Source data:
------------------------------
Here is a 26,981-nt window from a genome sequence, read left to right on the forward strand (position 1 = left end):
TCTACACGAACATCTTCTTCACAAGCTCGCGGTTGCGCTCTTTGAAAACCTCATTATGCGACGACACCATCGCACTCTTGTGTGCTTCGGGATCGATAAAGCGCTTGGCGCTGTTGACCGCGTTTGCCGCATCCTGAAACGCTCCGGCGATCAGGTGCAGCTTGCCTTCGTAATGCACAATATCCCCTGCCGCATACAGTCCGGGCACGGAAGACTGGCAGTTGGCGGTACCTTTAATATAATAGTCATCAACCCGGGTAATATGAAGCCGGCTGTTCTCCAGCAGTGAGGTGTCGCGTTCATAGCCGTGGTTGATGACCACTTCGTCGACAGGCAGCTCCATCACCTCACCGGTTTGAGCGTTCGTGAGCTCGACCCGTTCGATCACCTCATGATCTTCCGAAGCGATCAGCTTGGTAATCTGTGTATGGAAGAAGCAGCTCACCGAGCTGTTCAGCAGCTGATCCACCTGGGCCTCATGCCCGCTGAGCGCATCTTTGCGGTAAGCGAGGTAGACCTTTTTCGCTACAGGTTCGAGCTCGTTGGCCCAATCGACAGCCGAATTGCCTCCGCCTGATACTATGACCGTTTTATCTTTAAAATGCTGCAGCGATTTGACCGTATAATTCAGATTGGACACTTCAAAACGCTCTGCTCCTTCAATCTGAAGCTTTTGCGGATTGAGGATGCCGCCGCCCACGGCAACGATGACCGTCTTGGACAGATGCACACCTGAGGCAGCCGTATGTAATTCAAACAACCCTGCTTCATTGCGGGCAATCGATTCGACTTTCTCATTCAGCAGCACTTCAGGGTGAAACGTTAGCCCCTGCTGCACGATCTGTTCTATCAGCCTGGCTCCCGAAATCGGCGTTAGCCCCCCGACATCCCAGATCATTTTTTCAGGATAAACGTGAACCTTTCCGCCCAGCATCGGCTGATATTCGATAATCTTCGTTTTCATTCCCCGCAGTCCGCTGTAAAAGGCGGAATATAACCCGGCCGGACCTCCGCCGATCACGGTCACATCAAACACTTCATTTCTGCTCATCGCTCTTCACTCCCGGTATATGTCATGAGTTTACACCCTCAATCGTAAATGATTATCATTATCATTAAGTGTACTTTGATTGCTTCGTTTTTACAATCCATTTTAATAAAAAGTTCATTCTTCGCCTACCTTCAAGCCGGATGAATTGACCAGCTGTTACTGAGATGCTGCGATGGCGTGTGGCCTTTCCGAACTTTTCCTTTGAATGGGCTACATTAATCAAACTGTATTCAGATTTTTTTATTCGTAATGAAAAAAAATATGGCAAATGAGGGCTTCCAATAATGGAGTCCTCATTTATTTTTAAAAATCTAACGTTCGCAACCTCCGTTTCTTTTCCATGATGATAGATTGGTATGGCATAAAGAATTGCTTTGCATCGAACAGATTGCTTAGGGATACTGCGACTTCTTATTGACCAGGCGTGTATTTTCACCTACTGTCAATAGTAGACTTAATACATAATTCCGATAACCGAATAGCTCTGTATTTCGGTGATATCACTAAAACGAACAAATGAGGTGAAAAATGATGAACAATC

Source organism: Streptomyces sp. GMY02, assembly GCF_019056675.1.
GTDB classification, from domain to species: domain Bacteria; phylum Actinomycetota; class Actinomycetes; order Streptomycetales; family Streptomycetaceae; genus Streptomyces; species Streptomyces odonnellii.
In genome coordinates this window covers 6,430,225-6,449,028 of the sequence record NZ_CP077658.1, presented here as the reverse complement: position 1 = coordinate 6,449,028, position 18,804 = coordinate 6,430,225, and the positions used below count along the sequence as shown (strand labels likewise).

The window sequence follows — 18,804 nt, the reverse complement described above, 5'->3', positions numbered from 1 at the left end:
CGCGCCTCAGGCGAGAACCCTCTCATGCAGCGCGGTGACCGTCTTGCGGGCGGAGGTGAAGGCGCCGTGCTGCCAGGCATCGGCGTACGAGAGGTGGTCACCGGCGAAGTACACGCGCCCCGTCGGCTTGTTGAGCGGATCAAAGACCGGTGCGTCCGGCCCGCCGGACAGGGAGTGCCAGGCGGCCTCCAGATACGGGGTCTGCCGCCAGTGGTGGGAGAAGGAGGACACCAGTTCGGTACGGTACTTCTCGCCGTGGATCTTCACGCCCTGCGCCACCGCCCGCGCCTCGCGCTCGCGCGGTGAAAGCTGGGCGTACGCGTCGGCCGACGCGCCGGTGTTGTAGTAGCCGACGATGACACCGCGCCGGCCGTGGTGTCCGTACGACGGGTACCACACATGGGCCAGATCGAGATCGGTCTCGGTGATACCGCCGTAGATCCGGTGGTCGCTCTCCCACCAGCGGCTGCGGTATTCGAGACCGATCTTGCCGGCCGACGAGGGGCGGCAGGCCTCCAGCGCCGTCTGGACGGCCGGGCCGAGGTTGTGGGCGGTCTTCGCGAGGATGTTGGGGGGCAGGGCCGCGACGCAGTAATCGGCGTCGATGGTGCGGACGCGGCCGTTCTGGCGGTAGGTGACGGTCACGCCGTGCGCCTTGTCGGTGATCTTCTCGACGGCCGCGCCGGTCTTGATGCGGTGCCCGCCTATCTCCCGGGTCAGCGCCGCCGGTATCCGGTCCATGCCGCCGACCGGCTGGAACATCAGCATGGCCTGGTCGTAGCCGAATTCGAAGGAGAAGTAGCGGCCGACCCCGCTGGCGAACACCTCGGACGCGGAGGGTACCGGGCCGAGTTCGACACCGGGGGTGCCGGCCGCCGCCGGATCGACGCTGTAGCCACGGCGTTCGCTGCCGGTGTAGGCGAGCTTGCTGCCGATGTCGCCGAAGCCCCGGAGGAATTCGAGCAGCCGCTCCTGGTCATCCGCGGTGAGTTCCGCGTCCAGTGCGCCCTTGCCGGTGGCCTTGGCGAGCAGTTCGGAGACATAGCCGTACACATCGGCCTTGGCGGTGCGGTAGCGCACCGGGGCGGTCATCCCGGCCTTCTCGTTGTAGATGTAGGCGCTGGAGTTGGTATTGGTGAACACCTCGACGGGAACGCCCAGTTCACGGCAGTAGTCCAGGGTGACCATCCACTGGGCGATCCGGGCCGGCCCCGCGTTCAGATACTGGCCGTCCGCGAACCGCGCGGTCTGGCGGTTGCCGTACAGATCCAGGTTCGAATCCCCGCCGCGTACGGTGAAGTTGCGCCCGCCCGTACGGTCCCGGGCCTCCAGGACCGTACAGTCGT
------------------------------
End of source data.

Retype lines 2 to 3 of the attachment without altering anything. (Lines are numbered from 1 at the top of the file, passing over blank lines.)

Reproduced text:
TCTACACGAACATCTTCTTCACAAGCTCGCGGTTGCGCTCTTTGAAAACCTCATTATGCGACGACACCATCGCACTCTTGTGTGCTTCGGGATCGATAAAGCGCTTGGCGCTGTTGACCGCGTTTGCCGCATCCTGAAACGCTCCGGCGATCAGGTGCAGCTTGCCTTCGTAATGCACAATATCCCCTGCCGCATACAGTCCGGGCACGGAAGACTGGCAGTTGGCGGTACCTTTAATATAATAGTCATCAACCCGGGTAATATGAAGCCGGCTGTTCTCCAGCAGTGAGGTGTCGCGTTCATAGCCGTGGTTGATGACCACTTCGTCGACAGGCAGCTCCATCACCTCACCGGTTTGAGCGTTCGTGAGCTCGACCCGTTCGATCACCTCATGATCTTCCGAAGCGATCAGCTTGGTAATCTGTGTATGGAAGAAGCAGCTCACCGAGCTGTTCAGCAGCTGATCCACCTGGGCCTCATGCCCGCTGAGCGCATCTTTGCGGTAAGCGAGGTAGACCTTTTTCGCTACAGGTTCGAGCTCGTTGGCCCAATCGACAGCCGAATTGCCTCCGCCTGATACTATGACCGTTTTATCTTTAAAATGCTGCAGCGATTTGACCGTATAATTCAGATTGGACACTTCAAAACGCTCTGCTCCTTCAATCTGAAGCTTTTGCGGATTGAGGATGCCGCCGCCCACGGCAACGATGACCGTCTTGGACAGATGCACACCTGAGGCAGCCGTATGTAATTCAAACAACCCTGCTTCATTGCGGGCAATCGATTCGACTTTCTCATTCAGCAGCACTTCAGGGTGAAACGTTAGCCCCTGCTGCACGATCTGTTCTATCAGCCTGGCTCCCGAAATCGGCGTTAGCCCCCCGACATCCCAGATCATTTTTTCAGGATAAACGTGAACCTTTCCGCCCAGCATCGGCTGATATTCGATAATCTTCGTTTTCATTCCCCGCAGTCCGCTGTAAAAGGCGGAATATAACCCGGCCGGACCTCCGCCGATCACGGTCACATCAAACACTTCATTTCTGCTCATCGCTCTTCACTCCCGGTATATGTCATGAGTTTACACCCTCAATCGTAAATGATTATCATTATCATTAAGTGTACTTTGATTGCTTCGTTTTTACAATCCATTTTAATAAAAAGTTCATTCTTCGCCTACCTTCAAGCCGGATGAATTGACCAGCTGTTACTGAGATGCTGCGATGGCGTGTGGCCTTTCCGAACTTTTCCTTTGAATGGGCTACATTAATCAAACTGTATTCAGATTTTTTTATTCGTAATGAAAAAAAATATGGCAAATGAGGGCTTCCAATAATGGAGTCCTCATTTATTTTTAAAAATCTAACGTTCGCAACCTCCGTTTCTTTTCCATGATGATAGATTGGTATGGCATAAAGAATTGCTTTGCATCGAACAGATTGCTTAGGGATACTGCGACTTCTTATTGACCAGGCGTGTATTTTCACCTACTGTCAATAGTAGACTTAATACATAATTCCGATAACCGAATAGCTCTGTATTTCGGTGATATCACTAAAACGAACAAATGAGGTGAAAAATGATGAACAATC

Source organism: Streptomyces sp. GMY02, assembly GCF_019056675.1.